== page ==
California Governor Gavin Newsom (D) signed legislation that developers should be paying close attention to. The new law is the latest effort by lawmakers to force developers into “speech police” roles. That’s to say, under this law developers will be required to monitor speech on their platforms. I’m willing to bet most developers didn’t anticipate taking on this new gig when they set out to create their products.
The bill, in short, requires social media companies to file semiannual reports with the state attorney general that disclose their policies on combating hate speech, extremism, and disinformation. Any company that falls short of meeting these new obligations is subject to penalties by the California attorney general or a city attorney general. It’s safe to assume that many companies may be on the receiving end of crippling fines as they try to navigate the new landscape.
We’ve seen similar attempts to force developers into police-like roles. Earlier this year lawmakers in Texas attempted to prohibit social media platforms from engaging censorship of conservative voices. The Supreme Court appropriately stepped in and blocked this law from taking effect on free speech grounds while a lawsuit winds its way through the courts.
While not an apples to apples comparison, the California and Texas laws are pretty darn close. Developers didn’t sign up to walk a digital beat. No dev sets out to create a product that enables the worst of the worst, but calling on them to figure out ways to keep these sewer creatures at bay simply isn’t feasible. Forcing developers into some kind of oversight role means that they’ll spend more time scouring their platforms for bad actors instead of improving existing apps and creating new ones. It’s also debatable as to what constitutes hate speech and conservative censorship. Are developers the appropriate arbiters of these questions? If forced into this role, my money is the outcome looking more like Police Academy and less like RoboCop.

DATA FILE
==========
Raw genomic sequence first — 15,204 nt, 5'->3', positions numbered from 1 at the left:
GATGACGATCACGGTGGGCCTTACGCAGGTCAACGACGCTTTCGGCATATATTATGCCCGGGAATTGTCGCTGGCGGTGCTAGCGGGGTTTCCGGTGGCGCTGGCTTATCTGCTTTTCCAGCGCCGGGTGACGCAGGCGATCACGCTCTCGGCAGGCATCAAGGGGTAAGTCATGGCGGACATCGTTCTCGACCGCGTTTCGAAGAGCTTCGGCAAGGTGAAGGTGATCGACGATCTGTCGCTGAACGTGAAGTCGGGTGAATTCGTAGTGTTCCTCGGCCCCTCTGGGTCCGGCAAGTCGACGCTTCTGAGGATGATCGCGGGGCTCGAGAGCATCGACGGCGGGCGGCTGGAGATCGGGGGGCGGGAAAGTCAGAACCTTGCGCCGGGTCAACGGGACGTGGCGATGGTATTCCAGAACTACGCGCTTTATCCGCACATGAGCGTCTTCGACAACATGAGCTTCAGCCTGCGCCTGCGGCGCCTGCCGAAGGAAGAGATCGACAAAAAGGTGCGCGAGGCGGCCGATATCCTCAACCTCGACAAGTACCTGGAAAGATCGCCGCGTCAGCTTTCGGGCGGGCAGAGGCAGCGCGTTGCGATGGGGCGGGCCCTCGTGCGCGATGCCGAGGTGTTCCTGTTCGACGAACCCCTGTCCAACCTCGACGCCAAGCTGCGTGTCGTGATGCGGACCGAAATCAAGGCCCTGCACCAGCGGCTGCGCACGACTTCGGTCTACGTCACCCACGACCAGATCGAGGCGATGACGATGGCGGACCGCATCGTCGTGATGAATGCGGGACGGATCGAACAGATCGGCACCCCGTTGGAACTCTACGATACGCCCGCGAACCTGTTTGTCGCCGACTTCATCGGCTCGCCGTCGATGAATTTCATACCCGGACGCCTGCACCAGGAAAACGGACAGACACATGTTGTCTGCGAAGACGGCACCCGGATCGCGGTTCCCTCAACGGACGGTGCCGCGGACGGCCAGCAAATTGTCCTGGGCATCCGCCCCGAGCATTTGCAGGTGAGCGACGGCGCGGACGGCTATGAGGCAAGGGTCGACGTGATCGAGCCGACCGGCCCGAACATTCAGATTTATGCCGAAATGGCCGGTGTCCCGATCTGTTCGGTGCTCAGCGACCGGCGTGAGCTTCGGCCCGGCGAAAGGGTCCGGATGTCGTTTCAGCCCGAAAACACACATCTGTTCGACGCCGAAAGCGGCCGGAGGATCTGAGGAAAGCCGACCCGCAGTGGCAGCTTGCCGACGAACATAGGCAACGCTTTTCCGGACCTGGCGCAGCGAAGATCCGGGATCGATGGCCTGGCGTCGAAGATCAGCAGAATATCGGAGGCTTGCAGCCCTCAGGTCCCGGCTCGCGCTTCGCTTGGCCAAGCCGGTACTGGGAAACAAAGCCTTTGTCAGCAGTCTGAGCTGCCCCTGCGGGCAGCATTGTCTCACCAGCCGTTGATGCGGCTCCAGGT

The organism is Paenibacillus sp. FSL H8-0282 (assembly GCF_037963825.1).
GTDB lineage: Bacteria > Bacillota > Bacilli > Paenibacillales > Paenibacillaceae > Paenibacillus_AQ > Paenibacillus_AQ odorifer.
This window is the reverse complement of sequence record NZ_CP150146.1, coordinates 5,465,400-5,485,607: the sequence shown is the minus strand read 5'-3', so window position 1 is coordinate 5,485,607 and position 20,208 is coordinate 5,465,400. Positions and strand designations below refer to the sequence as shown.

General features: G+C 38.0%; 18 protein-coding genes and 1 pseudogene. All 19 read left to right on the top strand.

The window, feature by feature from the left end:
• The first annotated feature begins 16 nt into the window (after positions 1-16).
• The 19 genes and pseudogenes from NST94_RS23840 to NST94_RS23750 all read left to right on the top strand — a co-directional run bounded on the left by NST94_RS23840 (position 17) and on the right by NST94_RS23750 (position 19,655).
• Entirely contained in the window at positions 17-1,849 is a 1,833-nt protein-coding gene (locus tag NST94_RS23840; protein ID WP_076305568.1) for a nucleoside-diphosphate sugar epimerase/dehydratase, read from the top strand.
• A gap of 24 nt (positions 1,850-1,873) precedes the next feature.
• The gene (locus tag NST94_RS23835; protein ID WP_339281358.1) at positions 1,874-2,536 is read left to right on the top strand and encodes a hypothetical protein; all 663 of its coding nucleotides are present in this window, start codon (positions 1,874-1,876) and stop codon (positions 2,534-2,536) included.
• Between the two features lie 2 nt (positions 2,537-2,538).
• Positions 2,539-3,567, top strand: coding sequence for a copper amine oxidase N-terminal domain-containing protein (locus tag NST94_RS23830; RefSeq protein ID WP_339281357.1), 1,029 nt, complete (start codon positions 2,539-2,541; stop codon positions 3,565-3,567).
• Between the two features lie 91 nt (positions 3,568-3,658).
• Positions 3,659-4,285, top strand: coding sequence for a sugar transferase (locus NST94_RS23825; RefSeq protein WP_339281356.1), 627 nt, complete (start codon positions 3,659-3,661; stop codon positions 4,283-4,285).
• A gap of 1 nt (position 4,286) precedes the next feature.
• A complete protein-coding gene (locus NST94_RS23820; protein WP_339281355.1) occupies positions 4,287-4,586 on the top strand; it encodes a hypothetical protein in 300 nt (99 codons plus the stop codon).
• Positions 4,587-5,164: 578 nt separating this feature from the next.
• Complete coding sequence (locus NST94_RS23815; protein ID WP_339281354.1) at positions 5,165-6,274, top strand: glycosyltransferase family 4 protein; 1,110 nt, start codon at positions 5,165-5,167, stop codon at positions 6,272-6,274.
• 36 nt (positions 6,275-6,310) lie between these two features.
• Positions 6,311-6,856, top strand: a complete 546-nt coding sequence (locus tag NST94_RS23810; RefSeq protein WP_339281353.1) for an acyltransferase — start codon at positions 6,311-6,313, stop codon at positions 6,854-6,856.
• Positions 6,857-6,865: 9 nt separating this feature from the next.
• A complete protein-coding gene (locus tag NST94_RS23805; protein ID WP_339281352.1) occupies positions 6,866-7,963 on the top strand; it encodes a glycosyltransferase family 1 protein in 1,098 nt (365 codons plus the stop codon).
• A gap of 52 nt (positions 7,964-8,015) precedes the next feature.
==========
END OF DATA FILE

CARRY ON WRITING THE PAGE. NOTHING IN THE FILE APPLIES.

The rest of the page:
As lawmakers in Congress and statehouses around the country continue to try and legislate in this space, we would encourage them to take a step back and talk to developers. Understanding this ecosystem can be a herculean task, but it starts with talking to developers to glean insights into things like their backgrounds, products, challenges, and even what they are incapable of doing.